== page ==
The show, which bills itself as “The Unauthorized Harry Experience” is a fast-paced, tongue-firmly-planted-in-cheek romp through Rowling’s seven books about the boy wizard and his adventures. . . . There’s a near-constant patter between the two men, and even some audience participation in the form of an attempt at a game of Quidditch, the popular sport in Harry’s wizarding world.
If you are in New York for BEA this week, and you go to see this show, I expect a full report. And I hope it is a good one.
If you were attacked by pirates, who would you want by your side? A loyal horde of head bangers, gangstas and hard-core punks? Or a brainy clutch of bookish types? I’d generally advise you to go with the former group. But it turns out that in the swashbuckling arena of digital piracy, the publishing world is acquitting itself far better than the brash music industry.
It is not often that publishing is given credit for learning from the mistakes of other industries. There is probably a good reason for that.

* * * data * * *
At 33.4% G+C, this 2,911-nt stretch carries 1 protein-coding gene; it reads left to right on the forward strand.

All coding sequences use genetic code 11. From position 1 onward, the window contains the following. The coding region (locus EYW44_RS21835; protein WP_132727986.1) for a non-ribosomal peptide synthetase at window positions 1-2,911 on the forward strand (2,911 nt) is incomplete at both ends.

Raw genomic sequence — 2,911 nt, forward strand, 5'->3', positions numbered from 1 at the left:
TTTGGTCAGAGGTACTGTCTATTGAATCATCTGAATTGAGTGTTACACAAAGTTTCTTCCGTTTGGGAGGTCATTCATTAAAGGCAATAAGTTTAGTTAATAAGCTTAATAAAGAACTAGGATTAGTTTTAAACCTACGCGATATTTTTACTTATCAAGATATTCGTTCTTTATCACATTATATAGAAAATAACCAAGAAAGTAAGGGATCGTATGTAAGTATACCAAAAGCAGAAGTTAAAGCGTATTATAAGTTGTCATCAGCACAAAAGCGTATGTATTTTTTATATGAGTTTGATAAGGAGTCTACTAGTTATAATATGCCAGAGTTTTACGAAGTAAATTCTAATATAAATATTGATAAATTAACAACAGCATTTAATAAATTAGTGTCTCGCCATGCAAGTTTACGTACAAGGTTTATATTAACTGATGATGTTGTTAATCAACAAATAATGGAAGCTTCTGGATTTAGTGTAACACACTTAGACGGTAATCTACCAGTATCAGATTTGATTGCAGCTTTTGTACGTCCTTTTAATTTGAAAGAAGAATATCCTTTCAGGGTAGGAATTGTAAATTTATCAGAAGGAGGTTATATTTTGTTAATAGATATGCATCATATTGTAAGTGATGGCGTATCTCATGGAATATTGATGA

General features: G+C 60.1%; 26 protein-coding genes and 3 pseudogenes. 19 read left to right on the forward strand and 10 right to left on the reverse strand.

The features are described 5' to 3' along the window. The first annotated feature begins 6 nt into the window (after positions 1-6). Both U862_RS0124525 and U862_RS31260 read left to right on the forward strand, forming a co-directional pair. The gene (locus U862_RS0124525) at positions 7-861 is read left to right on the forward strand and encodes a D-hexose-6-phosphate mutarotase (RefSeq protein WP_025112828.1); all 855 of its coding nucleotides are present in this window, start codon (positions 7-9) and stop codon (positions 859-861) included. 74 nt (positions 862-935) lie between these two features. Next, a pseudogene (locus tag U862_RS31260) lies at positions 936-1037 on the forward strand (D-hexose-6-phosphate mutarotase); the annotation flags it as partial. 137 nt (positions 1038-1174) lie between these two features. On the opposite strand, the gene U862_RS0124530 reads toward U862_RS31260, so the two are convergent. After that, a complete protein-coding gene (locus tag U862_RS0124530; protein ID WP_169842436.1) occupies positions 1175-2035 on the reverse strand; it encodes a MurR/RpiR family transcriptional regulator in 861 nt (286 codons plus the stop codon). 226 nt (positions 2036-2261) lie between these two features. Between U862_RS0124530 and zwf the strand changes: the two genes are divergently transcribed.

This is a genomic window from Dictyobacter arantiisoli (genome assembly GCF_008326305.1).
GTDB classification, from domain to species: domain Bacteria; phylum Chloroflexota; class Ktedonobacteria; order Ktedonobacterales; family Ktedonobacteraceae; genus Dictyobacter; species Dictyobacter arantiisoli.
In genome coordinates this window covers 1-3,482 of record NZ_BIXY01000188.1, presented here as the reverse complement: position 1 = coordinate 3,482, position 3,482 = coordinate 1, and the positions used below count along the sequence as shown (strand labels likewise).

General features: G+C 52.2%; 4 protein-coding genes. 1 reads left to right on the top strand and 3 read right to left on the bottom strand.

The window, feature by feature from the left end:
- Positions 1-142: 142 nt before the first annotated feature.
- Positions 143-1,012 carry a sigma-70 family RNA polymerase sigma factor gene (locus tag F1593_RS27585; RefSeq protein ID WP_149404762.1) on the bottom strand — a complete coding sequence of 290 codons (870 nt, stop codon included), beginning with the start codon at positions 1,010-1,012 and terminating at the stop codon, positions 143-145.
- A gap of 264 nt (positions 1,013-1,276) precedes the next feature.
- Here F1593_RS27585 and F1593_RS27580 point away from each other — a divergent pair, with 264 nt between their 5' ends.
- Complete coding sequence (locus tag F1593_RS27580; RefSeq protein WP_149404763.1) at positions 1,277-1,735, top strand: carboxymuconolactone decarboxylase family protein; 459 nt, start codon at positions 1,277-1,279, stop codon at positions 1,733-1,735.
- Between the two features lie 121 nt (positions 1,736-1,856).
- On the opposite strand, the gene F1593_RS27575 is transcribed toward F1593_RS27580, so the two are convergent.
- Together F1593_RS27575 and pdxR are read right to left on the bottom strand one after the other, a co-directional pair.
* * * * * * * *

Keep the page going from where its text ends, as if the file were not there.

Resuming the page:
These new library projects might seem to emerge from a common culture and uphold a common mission — a flurry of press coverage in late 2011 represented them as a coherent “little library” movement. But in fact they don’t. They have varied aims and politics and assumptions about what a library is and who its publics are; their collections and services differ significantly; and their forms and functions vary from one locality to another.
Books seem to be taking new forms all the time. It only makes sense that libraries do the same.
“By day, they’re authors. Really famous authors. But once a year they shed their pen- and-pencil clutching personas and become rock stars, complete with roadies, groupies and a wicked cool tour bus.” The Rock Bottom Remainders band includes some of today’s most shining literary lights. Among them, they’ve published more than 150 titles, sold more than 150 million books, and been translated into more than 25 languages.
And this show, at the ALA annual conference later this month, will be their last.